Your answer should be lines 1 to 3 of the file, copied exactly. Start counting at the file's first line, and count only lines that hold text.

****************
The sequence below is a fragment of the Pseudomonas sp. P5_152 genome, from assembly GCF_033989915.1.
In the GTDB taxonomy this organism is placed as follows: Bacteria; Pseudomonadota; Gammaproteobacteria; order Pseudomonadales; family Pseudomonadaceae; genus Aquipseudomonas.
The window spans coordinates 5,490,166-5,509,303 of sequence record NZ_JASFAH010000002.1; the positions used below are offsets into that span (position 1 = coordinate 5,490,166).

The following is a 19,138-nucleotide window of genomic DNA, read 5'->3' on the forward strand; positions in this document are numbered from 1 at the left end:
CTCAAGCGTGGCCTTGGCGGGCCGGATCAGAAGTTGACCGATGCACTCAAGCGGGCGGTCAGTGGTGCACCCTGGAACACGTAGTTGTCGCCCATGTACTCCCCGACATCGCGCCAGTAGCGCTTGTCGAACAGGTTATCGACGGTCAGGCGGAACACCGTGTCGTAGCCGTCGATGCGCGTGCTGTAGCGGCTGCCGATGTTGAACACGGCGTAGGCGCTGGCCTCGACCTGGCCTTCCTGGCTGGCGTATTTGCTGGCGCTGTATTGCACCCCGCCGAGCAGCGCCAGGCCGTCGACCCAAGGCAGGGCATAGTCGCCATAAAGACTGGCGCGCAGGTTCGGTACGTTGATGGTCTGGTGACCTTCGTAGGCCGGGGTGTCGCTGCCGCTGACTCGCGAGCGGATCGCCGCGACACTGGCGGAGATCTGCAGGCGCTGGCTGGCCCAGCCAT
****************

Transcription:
The sequence below is a fragment of the Pseudomonas sp. P5_152 genome, from assembly GCF_033989915.1.
In the GTDB taxonomy this organism is placed as follows: Bacteria; Pseudomonadota; Gammaproteobacteria; order Pseudomonadales; family Pseudomonadaceae; genus Aquipseudomonas.
The window spans coordinates 5,490,166-5,509,303 of sequence record NZ_JASFAH010000002.1; the positions used below are offsets into that span (position 1 = coordinate 5,490,166).